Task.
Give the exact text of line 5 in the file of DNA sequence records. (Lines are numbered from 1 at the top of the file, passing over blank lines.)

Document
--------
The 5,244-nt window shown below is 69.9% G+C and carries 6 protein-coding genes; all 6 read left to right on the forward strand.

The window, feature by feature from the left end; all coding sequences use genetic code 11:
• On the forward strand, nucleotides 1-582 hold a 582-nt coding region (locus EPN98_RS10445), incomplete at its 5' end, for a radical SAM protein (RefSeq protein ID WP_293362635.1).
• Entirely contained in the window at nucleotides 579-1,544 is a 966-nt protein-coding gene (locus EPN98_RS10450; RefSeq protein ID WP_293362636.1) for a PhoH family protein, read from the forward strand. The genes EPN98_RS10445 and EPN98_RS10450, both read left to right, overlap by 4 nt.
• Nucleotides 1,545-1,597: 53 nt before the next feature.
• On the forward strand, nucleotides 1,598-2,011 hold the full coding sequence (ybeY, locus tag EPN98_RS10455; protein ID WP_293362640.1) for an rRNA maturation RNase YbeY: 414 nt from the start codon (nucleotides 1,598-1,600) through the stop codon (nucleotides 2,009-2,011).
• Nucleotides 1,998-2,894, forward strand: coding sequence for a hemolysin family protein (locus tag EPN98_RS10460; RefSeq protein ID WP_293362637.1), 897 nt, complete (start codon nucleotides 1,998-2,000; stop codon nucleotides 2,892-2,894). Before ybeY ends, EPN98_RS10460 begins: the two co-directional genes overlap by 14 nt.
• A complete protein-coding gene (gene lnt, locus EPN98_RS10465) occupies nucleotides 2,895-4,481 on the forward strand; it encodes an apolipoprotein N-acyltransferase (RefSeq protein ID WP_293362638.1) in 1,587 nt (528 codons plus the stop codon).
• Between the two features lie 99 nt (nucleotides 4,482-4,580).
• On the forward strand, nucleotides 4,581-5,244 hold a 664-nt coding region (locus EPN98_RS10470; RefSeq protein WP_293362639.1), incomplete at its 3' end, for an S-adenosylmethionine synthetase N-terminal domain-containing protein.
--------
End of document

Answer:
• Nucleotides 1,545-1,597: 53 nt before the next feature.